Salman Rushdie: no regrets
Talk about Banned Books Week. Just at the moment, it's hard to imagine a title more uncomfortable or more controversial than "The Jewel of Medina," the story of A'isha, child bride of the prophet Mohammed, by American author Sherry Jones.
In August, Random House, the book's original US publisher, decided not to publish out of fear of reprisals from Muslim extremists. But controversial Dutch publisher, Martin Rynja of Gibson Square Books (publisher of such books as "House of Bush, House of Saud," O.J. Simpson's "If I Did It," and "Blowing Up Russia by Alexander Litvinenko) said that he would go forward with a release of "The Jewel of Medina" in the UK.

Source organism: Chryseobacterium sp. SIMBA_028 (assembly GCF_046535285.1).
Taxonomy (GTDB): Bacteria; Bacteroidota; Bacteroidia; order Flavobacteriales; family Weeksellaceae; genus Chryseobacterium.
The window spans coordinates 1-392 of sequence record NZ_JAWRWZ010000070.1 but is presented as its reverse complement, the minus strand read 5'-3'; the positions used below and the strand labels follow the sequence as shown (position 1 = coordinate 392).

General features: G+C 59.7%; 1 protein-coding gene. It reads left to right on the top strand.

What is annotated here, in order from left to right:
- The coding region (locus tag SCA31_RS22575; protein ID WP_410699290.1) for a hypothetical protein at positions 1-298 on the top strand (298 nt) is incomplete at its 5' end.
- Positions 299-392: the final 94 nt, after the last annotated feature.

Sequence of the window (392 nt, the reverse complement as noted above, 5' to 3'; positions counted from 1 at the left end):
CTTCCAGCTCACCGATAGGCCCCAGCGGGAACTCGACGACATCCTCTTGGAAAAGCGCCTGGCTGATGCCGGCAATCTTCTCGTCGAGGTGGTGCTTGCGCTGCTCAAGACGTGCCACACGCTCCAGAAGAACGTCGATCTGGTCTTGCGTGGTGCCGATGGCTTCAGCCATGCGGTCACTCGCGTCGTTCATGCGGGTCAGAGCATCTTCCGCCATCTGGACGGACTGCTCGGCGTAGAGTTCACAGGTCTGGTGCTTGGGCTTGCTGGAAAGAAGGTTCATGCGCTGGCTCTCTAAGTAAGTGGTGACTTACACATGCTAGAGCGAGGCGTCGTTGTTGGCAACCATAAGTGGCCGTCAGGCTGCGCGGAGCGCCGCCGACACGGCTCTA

Then, this weekend there was a firebomb attack on Rynja's North London home. According to thebookseller.com, the book's publication in the UK is now in "suspended animation" following the weekend attack.
Into the fray steps Salman Rushdie. In an interview with Australian broadcaster Clive James, he is reported to have said that he has no regrets about having written "The Satanic Verses," despite the 10 years he spent living in hiding after having done so.
"The question of do we have agency in our lives or whether we are just passive victims of events is, I think, a great question and one that I have always tried to ask," said Rushdie in comments published on James's website. "In that sense I wouldn't not have wanted to be the writer that asked it."
"The Jewel of Medina" is still scheduled for release in the US by Beaufort on October 15.